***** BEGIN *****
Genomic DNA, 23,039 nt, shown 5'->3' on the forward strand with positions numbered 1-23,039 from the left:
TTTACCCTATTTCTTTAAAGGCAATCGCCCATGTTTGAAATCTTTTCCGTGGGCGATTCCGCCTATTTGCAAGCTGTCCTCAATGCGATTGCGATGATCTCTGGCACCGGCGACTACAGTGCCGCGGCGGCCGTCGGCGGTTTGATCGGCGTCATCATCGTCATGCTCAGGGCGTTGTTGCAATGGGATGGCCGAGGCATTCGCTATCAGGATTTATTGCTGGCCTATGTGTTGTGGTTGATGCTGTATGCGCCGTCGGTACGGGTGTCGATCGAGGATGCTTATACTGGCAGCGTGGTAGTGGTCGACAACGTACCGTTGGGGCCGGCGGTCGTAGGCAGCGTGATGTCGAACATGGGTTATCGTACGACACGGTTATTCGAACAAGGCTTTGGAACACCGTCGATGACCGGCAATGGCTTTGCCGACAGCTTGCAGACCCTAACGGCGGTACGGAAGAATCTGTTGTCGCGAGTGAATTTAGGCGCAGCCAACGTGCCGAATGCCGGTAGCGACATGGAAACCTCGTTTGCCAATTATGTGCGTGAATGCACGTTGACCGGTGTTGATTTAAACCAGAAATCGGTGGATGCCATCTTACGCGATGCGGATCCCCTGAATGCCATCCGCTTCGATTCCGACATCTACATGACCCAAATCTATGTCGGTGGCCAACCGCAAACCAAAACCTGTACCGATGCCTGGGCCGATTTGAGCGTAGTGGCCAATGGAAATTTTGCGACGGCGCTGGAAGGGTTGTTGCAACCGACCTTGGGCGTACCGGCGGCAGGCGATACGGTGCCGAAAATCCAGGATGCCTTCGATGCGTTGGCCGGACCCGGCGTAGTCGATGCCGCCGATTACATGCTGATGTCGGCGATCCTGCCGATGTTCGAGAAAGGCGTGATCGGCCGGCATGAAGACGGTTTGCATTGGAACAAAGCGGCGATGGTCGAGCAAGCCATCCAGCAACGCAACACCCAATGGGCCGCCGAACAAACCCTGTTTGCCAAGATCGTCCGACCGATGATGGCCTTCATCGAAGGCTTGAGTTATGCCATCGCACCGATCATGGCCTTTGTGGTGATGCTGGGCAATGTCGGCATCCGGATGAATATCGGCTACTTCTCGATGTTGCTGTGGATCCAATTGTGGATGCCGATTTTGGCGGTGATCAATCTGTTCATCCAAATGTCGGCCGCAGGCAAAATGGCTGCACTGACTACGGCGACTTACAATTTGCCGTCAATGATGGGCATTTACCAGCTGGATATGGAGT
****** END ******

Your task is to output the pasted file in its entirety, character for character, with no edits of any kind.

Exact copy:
Genomic DNA, 23,039 nt, shown 5'->3' on the forward strand with positions numbered 1-23,039 from the left:
TTTACCCTATTTCTTTAAAGGCAATCGCCCATGTTTGAAATCTTTTCCGTGGGCGATTCCGCCTATTTGCAAGCTGTCCTCAATGCGATTGCGATGATCTCTGGCACCGGCGACTACAGTGCCGCGGCGGCCGTCGGCGGTTTGATCGGCGTCATCATCGTCATGCTCAGGGCGTTGTTGCAATGGGATGGCCGAGGCATTCGCTATCAGGATTTATTGCTGGCCTATGTGTTGTGGTTGATGCTGTATGCGCCGTCGGTACGGGTGTCGATCGAGGATGCTTATACTGGCAGCGTGGTAGTGGTCGACAACGTACCGTTGGGGCCGGCGGTCGTAGGCAGCGTGATGTCGAACATGGGTTATCGTACGACACGGTTATTCGAACAAGGCTTTGGAACACCGTCGATGACCGGCAATGGCTTTGCCGACAGCTTGCAGACCCTAACGGCGGTACGGAAGAATCTGTTGTCGCGAGTGAATTTAGGCGCAGCCAACGTGCCGAATGCCGGTAGCGACATGGAAACCTCGTTTGCCAATTATGTGCGTGAATGCACGTTGACCGGTGTTGATTTAAACCAGAAATCGGTGGATGCCATCTTACGCGATGCGGATCCCCTGAATGCCATCCGCTTCGATTCCGACATCTACATGACCCAAATCTATGTCGGTGGCCAACCGCAAACCAAAACCTGTACCGATGCCTGGGCCGATTTGAGCGTAGTGGCCAATGGAAATTTTGCGACGGCGCTGGAAGGGTTGTTGCAACCGACCTTGGGCGTACCGGCGGCAGGCGATACGGTGCCGAAAATCCAGGATGCCTTCGATGCGTTGGCCGGACCCGGCGTAGTCGATGCCGCCGATTACATGCTGATGTCGGCGATCCTGCCGATGTTCGAGAAAGGCGTGATCGGCCGGCATGAAGACGGTTTGCATTGGAACAAAGCGGCGATGGTCGAGCAAGCCATCCAGCAACGCAACACCCAATGGGCCGCCGAACAAACCCTGTTTGCCAAGATCGTCCGACCGATGATGGCCTTCATCGAAGGCTTGAGTTATGCCATCGCACCGATCATGGCCTTTGTGGTGATGCTGGGCAATGTCGGCATCCGGATGAATATCGGCTACTTCTCGATGTTGCTGTGGATCCAATTGTGGATGCCGATTTTGGCGGTGATCAATCTGTTCATCCAAATGTCGGCCGCAGGCAAAATGGCTGCACTGACTACGGCGACTTACAATTTGCCGTCAATGATGGGCATTTACCAGCTGGATATGGAGT